“I’ve had some people come to me about being sexless or being stuck in a rut, while others would mention becoming born-again virgins. Then there were those that would say they can’t tell their partner that the rough sex they have is hurting them,” Suzuki said. “Things are slowly changing, but it still seems like some women struggle to talk about their sexual experiences. They can’t seem to shake the thought that it’s unbecoming to talk about that. Lots of people still feel like, oh, but my man is trying so hard.”
“Not about assigning blame”
Suzuki feels that men and women need to openly share their feelings to bridge that sexual divide.
“For us men, all we can do is hope that women will teach us the way forward, so I want them to have courage and communicate, since sex is something done by two people,” Suzuki said. It’s not about assigning blame, and women should say so when there’s something they don’t like. Imagine being married and having painful sex for 30 years — doesn’t that send a chill down your spine? It’s definitely better to say it out loud. But even then, some people won’t say a word their whole lives.
“Lots of men out there would be thinking they’re doing the right thing, but it’s not like they’re out to cause pain — they simply don’t notice.” Suzuki said. “Men don’t understand that physical ecstasy and emotional satisfaction aren’t separate things for women — and that women especially value the latter. I think will stop doing unreasonable things if women would just tell them that they don’t always have to zero in on physical ecstasy all the time.
“It’s tricky, though, since talks like that could be taken the wrong way by people who view sex as part of who they are as a person. So women might want to phrase it like, ‘Hey, please be gentle since I’m delicate,’ instead of being all, ‘Hey that hurts you idiot,’” Suzuki said. “I also think it’s clever using for-women porn to tell partners that ‘this stuff seems to be all the rage,’ as opposed to offering an instruction like, ‘Do exactly what they’re doing.’”
Harmful behavior taught by AV
Men and women alike have long pointed out the often harmful behaviors and myths taught by pornography for men, resulting in a painful disconnect with bedroom intimacy.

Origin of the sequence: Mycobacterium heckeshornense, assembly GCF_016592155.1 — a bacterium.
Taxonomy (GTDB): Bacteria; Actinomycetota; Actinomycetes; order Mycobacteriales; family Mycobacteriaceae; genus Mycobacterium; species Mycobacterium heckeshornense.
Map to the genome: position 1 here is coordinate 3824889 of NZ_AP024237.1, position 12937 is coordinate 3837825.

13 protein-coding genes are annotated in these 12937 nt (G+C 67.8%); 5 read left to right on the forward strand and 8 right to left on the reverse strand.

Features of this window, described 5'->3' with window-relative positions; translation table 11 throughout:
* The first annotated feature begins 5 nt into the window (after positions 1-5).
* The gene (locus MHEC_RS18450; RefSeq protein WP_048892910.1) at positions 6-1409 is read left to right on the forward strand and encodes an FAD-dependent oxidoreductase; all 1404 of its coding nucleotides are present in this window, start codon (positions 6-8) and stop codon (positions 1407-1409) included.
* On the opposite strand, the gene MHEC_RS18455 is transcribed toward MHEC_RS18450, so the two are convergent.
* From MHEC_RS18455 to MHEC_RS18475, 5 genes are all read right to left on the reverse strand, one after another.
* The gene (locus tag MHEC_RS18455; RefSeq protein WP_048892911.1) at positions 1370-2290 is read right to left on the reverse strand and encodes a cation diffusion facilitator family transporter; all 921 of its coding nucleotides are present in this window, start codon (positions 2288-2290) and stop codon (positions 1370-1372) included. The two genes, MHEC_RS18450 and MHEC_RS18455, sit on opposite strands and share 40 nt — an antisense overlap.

“Some made-for-men titles feature excessive performances, and I think we’re living in times where that needs to be reviewed. But I don’t like men and women confronting each other and ending up divided, so I don’t like saying men are in the wrong,” Suzuki said. “Titles for men and titles for women are completely different, and I would want people to be sensible and understand that both types are ultimately fantasy. In reality, it’s totally necessary to work together on the differences in sexual intentions between one another.
“In the end, it’s all subjective and personal — as long as the two involved are satisfied. So for women, that courage to speak out, and, although it might be a bit troublesome, putting a soft touch on those words. And for men, humbly taking that in and learning from it,” Suzuki said. “If those kinds of discussions are upsetting, then maybe it’s more a matter of how they are as a couple.”
“Razor’s edge of balance”
In a similar vein, the acting process is also personal for Suzuki, who says he focuses on how his audience would enjoy the material as well as the feelings of his fellow female performers.
“I leave stuff like the script and direction to others, but I do propose and discuss expressions on the set. As an example, for a salacious plot based on jealousy in which things led to sex a little forcefully it took a lot of trial and error for me to ensure my expressions and eyes weren’t too scary, or how far I could go before the audience might have felt revolted,” the actor said. “Even a line like, ‘Don’t be friendly with any other man but me’ could come off as possessive depending on how you deliver it. It’s truly a matter of trying to feel for that razor’s edge of balance. You won’t melt a woman’s heart if you don’t convey to her that you’re jealous because you like her.”
Suzuki’s advice for men and women alike is to have honest communication.
“Are you letting your partner know that you’re thinking of them? That’s what I’d want people to tell each other. This is a concept that matters in real life, too,” Suzuki said.